It may be somewhat misleading to call implant reconstruction simultaneous or immediate. In fact,implants require several different procedures and temporary prostheses to achieve a high quality, durable, long term result. As I tell all my implant reconstruction patients, if it takes God nine months to make a breast, it’s going to take Dr. LaTrenta a year.

    Flaps

    The lower abdominal flap procedure, known as a TRAM, is often advisable for women with ample lower abdominal wall tissue who desire a natural tissue reconstruction. The TRAM procedure also works for patients with breast cancer recurrence who have undergone previous breast lumpectomy and radiotherapy and for women with a considerable amount of lower abdominal excess who are contemplating bilateral mastectomy.

    TRAMS often result in a temporarily weakened abdominal wall, but one year after surgery most [patients are doing sit-ups again. If the TRAM procedure is performed for bilateral breast reconstruction, however, the lower abdominal wall is permanently weakened and bulging sometimes ensues. Overall, the TRAM flap is an extremely reliable breast reconstructive technique which produces natural post-mastectomy long-term results with minimal risk.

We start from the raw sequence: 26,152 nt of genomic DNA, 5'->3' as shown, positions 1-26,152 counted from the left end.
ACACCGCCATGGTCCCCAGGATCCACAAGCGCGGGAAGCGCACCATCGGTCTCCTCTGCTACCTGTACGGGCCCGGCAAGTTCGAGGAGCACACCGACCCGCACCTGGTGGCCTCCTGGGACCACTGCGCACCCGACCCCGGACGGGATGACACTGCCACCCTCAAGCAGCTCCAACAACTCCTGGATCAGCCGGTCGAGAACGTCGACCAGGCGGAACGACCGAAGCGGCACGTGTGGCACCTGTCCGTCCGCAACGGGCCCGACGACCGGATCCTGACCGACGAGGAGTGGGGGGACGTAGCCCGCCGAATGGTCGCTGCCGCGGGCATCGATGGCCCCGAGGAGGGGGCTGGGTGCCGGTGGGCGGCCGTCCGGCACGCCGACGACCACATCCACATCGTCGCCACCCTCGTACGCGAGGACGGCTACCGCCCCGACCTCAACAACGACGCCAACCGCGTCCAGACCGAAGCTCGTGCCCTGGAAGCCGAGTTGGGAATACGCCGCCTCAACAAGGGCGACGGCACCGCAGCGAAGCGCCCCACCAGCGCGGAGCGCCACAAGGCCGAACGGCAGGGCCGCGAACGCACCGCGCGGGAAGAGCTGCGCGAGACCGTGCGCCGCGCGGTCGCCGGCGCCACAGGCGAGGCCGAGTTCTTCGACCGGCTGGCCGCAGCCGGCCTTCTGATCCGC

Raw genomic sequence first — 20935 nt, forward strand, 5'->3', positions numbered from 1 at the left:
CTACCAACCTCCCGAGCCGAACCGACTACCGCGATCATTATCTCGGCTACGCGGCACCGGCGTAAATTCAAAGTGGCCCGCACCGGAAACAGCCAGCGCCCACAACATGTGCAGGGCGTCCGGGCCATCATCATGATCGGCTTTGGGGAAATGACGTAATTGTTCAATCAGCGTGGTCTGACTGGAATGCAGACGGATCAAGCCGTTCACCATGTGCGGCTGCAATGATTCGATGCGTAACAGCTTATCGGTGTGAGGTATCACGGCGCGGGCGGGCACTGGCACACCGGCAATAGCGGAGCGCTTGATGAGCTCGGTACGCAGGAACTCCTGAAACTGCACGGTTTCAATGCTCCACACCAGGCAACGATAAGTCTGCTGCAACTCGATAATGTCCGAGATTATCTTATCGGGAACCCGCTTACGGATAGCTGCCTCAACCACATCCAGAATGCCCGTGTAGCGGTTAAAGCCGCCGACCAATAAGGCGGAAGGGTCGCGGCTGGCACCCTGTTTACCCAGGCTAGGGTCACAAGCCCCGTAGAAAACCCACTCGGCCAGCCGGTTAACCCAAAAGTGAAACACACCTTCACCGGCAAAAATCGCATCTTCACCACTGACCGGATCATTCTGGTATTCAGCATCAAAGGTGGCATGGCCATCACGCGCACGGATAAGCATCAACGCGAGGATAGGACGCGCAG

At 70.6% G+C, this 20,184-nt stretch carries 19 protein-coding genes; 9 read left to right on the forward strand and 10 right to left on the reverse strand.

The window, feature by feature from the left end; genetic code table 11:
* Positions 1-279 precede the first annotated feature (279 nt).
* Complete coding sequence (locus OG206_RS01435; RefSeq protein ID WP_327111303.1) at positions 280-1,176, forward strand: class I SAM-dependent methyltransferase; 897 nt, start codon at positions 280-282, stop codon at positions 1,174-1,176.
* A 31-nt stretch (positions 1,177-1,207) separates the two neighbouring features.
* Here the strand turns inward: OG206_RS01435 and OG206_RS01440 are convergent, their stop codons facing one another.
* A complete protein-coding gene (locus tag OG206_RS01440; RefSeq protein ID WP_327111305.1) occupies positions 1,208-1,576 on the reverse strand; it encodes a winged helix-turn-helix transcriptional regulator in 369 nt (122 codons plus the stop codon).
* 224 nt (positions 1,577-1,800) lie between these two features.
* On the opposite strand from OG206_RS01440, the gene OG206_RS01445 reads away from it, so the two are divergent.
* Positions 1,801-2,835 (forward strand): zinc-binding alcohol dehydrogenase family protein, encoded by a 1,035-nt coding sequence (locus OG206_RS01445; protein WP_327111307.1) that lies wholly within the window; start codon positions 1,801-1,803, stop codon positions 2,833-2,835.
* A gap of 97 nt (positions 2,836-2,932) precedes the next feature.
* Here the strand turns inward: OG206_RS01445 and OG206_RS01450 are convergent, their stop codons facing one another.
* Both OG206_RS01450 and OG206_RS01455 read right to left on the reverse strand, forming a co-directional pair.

Post-op TRAM

    Post-op bilateral breast reconstruction with implants following removal of tissue expanders

    Recent Advances

    More women who undergo implant surgery today are choosing to reconstruct their breasts with gel silicone implants rather than saline because the gel implants have a softer texture and lower incidence of rippling. Another trend we’re seeing is the increase in prophylactic mastectomies. Many at risk young women are now seeking genetic testing and some choose bilateral prophylactic mastectomies with simultaneous implant reconstruction.

    These technical advances provide patients with far superior bilateral breast reconstruction results and far greater satisfaction than reconstructive surgeon could produce even a few years ago. As diagnostic and surgical procedures continue to improve, we anticipate that we will also make strides in reconstruction techniques, resulting in smaller wounds, faster healing, and the most natural looking results possible.